When it comes to writing for the web, who sets the rules? For most publications, it used to be The AP Stylebook and Briefing on Media Law. But now Yahoo! is hoping to set the standards for online writing with The Yahoo! Style Guide: The Ultimate Sourcebook for Writing, Editing, and Creating Content for the Digital World, which is set to be released this July.
Yahoo! claims that its book is unique because it offers guidelines solely for writing on the web, and will also touch on topics including helping users optimize web pages. However, AP has been addressing web-related terms for years. Its upcoming edition, coming out next month, is also embracing the online publication arena by including a guide on social media.
So can these two editorial guides work together to help users, or is there only room for one? Colleen Newvine, a Product Manager for The AP Stylebook, said the guides can serve complementary needs. "If you are a journalist who needs to learn more about search engine optimization or writing for mobile devices, the Yahoo! guide migh offer guidance you won't find in the AP stylebook. Similarly, a blogger or website designer might turn to the AP stylebook for help on language usage," she said.
Newvine thinks The AP Stylebook will reign because it will be a broader guide for language, grammar, punctuation, and usage. "Yahoo! sounds like they are targeting a narrower niche, focusing on a specific need of some writers," she said. "Journalists hold The AP Stylebook near and dear," she added. Yahoo! had not responded for comment at the time of publication.
Organizations that want to use one guide may prefer AP due to its traditional nature and familiar style. Benjamin Roosien, an editorial professional with Michigan State University's WIDE program, said that AP's standards give writing a journalistic feel, which he believes translates well for the web. He thinks that online and print readers value the succinct style that AP standards provide. "It's this brevity that makes me think most publications, including magazines, should, and will, continue to use AP style," Roosien said.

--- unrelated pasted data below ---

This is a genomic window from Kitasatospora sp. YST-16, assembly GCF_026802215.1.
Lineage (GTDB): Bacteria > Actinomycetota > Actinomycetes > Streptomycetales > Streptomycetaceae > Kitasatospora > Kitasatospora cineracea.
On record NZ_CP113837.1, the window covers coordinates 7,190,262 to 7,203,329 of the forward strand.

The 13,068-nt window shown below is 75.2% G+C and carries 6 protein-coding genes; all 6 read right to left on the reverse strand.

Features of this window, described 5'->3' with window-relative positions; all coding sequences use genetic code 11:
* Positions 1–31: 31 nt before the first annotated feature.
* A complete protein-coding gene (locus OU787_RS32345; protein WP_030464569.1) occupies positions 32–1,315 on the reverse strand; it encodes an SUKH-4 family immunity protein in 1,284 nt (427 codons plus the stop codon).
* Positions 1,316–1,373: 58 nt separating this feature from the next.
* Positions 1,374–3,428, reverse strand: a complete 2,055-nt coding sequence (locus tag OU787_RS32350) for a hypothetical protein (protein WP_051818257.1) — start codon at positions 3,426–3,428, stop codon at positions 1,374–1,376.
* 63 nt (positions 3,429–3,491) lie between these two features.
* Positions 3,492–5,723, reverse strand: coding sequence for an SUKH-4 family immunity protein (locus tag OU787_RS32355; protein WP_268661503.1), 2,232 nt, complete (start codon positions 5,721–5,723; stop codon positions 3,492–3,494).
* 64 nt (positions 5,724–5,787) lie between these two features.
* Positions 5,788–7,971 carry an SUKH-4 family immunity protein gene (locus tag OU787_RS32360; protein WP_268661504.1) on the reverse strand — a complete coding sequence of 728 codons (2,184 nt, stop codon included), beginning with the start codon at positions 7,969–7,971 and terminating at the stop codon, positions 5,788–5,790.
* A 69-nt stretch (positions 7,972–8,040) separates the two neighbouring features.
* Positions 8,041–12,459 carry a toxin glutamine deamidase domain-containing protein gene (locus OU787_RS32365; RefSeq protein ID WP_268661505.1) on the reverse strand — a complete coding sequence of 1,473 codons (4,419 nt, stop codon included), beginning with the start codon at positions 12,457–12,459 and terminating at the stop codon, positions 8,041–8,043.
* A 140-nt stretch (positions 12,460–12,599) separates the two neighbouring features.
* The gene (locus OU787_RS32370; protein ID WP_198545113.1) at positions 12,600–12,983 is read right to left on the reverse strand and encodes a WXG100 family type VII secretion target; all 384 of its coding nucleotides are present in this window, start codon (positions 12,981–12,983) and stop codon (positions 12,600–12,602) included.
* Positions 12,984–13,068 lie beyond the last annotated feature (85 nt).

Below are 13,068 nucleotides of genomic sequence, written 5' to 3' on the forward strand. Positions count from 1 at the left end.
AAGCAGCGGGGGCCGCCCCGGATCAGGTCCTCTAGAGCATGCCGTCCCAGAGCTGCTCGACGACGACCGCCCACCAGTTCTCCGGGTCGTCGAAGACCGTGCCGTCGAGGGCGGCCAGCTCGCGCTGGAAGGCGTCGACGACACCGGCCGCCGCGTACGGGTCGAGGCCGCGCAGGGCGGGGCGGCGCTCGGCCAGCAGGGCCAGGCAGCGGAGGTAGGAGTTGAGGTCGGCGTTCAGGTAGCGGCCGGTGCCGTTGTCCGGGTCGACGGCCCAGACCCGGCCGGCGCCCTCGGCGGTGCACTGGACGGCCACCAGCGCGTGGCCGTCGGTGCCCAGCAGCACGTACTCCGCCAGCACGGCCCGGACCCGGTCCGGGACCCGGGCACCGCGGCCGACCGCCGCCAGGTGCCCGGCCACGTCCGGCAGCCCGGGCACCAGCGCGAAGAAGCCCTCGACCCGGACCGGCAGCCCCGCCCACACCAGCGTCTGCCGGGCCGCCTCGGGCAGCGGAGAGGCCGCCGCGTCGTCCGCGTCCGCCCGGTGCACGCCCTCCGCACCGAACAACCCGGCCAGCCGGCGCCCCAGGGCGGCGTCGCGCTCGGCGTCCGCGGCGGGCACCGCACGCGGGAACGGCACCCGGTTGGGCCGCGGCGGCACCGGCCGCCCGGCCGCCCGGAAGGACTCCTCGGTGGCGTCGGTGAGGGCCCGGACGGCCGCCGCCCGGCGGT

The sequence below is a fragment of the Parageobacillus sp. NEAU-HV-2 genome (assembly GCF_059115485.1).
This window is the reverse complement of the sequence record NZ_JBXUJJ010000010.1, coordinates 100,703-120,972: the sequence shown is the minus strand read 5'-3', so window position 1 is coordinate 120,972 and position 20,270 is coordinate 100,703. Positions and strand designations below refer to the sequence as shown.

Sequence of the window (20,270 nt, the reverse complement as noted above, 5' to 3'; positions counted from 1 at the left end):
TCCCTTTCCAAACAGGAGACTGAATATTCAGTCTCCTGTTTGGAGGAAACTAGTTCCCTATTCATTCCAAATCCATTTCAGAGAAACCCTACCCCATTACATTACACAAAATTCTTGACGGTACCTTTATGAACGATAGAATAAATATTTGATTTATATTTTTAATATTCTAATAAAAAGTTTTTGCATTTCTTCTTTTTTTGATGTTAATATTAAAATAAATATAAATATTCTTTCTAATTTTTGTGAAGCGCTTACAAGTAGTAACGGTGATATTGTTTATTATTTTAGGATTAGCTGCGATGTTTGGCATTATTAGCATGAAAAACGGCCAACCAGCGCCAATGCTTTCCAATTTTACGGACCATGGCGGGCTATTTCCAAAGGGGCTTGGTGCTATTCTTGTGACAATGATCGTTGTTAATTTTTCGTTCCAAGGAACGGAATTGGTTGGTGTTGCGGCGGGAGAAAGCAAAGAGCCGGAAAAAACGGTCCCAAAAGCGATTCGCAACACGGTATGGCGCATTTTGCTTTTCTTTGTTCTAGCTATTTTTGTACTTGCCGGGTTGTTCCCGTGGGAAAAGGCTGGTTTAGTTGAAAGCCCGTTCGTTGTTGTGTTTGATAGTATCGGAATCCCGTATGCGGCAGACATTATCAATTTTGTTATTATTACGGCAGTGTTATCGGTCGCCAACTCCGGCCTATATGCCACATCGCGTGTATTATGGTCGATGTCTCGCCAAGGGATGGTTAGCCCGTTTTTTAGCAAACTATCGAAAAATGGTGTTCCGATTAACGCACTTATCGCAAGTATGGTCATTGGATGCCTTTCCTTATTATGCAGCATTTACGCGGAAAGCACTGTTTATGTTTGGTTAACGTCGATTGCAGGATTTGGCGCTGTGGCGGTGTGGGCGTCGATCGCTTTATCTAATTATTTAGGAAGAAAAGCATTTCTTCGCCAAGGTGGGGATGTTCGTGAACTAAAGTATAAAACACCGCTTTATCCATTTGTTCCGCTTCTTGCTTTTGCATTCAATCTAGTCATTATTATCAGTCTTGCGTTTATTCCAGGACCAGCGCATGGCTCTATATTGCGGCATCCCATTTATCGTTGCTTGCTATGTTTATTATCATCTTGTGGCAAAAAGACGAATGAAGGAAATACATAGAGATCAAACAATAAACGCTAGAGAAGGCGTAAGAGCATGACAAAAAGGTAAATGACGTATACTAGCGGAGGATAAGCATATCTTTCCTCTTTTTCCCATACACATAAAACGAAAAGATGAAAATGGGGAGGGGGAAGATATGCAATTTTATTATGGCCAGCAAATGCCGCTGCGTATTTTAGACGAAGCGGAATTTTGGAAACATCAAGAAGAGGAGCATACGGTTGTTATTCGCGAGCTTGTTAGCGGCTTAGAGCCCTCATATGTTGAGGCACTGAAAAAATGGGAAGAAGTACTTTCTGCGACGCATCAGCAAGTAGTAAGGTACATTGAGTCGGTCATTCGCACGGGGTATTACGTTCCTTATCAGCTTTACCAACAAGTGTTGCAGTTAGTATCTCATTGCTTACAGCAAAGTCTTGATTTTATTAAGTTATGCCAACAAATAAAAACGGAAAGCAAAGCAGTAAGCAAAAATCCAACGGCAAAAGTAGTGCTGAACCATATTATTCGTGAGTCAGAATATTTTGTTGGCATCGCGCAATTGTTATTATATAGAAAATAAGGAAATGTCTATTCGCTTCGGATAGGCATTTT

Lorna Garey, content director for InformationWeek Analytics, advocates for the consistency that style guides bring, and said she does not see the need for The Yahoo! Style Guide.
"Why reinvent the wheel? So many editors know AP, I don't see the point in starting over," she said. Most outlets have supplemental style guides to cover things that AP does not, she added, and organizations will still turn to those sorts of things when they are not sure what ruling to stick with.
Sandy Young, a freelance writer known as The AP Stylist at SoCalPRBlog.com, believes there are not enough regulations for web writing, but does not think there should be separate standards for web and print. She said that because print material is available on the web, it would take too much time to reformat text for it to meet web standards. Instead, she said AP should provide more comprehensive web guidelines. "That way there will be one guide for all written formats. Too many guides will just lead to confusion," she said.
Wondering which book will take precedence comes just as AP announced the change of its style on the word "website." The switch was officially announced at the American Copy Editors Society conference on April 16, is already in effect, and will appear in the new edition. For years, many people argued that website was more common and AP needed to get with the times.
Sally Jacobsen, deputy managing editor for projects at the AP and one of three Stylebook editors, told Poynter Online that the AP made the change because the one-word reference is increasingly common and preferred.
"The change shows that the AP style changes aren't just arbitrary. Stylebook users' responses and suggestions seem really important to the overall process of figuring out which entries to add and update," said Mallary Jean Tenore, a copy editor and writer for The Poynter Institute, which contributed extensive coverage of the conference.
At least we know that AP is listening and evolving just as the internet continues to do. Regardless who sets the so-called standards for writing on the web, one thing is for certain: Not everyone will play by the rules, but that's what makes the internet so interesting, anyway.